Dear UICC Member,

“You never miss the water till the well runs dry”

There is no doubt that the last few weeks have been one of the most unpredictable and surreal times of our lives. Nobody could have predicted the broad scale impact that the coronavirus could yield on our daily lives since it became clear during the second week of March that the this was no ordinary ‘passing’ epidemiological issue. Our whole lives and our family’s lives have been changed forever-schools, work places, churches, our favorite restaurants, and the Irish Center itself has closed until at least April 7th to comply with stay-at-home orders issued by public health authorities to reduce the spread of the coronavirus.

The Irish saying “You never miss the water till the well runs dry” is what springs to mind now as we are closed off from many of the things we have taken for granted in today’s society. We can only long for the day when we can return to our “normal” unrestricted lives, where everything will once again be open for business, without restrictions of contact and interaction.

There is no doubt that this past March, the most Irish of all the months of the year, will not be forgotten anytime soon as we deal with the new normal in our lives under house arrest and social isolation from others.

Here is how it played out behind the scenes at the Irish Center. On the afternoon of March 6th, news filtered through from the United Irish Societies (UIS) that the 169th St. Patrick’s Day parade planned for Saturday March 14th was postponed. The SF Dept. of Public Health was concerned that large gatherings of people were having a direct relationship on the rampant spread of the coronavirus elsewhere in the world. I thought to myself how could this be? I was at the flag raising earlier in the day and there seemed to be no indication that the parade was in jeopardy. But as we have found out since then-things do change and very quickly at times; sometimes on an hourly basis as more information is made available.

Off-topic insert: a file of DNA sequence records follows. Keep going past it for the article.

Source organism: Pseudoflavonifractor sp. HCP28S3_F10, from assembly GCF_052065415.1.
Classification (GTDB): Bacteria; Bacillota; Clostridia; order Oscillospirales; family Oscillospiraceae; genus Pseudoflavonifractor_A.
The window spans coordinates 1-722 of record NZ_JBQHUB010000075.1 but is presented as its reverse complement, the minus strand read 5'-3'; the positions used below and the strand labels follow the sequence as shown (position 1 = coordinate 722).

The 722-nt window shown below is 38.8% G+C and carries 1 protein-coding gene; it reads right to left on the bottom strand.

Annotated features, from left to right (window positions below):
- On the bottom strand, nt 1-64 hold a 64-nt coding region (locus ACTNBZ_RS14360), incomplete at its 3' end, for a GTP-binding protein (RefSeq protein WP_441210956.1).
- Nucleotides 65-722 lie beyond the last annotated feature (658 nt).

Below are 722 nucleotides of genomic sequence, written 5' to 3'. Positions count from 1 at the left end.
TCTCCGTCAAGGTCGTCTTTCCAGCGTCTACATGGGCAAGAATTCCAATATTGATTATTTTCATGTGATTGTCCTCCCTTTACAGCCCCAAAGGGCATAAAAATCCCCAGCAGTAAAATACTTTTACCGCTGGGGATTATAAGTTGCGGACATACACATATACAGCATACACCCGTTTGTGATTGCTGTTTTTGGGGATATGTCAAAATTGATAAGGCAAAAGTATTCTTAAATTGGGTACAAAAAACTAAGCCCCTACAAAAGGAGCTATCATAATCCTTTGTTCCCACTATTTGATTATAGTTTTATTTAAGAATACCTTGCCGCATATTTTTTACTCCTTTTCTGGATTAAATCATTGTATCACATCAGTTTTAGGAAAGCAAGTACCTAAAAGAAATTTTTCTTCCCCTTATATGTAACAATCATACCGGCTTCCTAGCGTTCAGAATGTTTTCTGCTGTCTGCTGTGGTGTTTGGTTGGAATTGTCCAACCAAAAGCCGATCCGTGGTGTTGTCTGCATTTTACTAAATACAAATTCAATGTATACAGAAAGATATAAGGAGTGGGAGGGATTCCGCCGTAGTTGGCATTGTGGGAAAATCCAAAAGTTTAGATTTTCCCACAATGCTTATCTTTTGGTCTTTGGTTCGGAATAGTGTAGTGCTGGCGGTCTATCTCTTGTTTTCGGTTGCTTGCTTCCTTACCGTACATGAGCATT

Upon receiving the news that the parade was nixed for March 14th, I arranged for an emergency meeting of the Board for Sunday March 8th, at the Center to discuss our approach to keeping the flag flying over the following weekend. We had detailed plans to execute for the St. Patrick’s weekend festivities which had been developed by Co-Chairpersons Mark Burke and Josephine Brogan during the previous two months. As I prepared for the meeting, over the weekend the Warriors basketball organization were very public and steadfast in their stance to continue to hold games at their new 20,000 seat arena and I felt we could continue with our own plans, in what is a much smaller facility.

Revenue from our St. Patrick’s weekend is always critical from an operations stand point, and the annual “lift” in revenue would help us through the next several months.

At the end of the Sunday Board meeting, the board unanimously agreed we should move ahead with our plans. Liam Frost, President of the UIS, joined us at the conclusion of our meeting to inform us that the parade was “postponed” until a yet to be announced date in the future this year. Liam applauded our efforts to keep going with the Irish Center plans to save the weekend for the Irish-American community.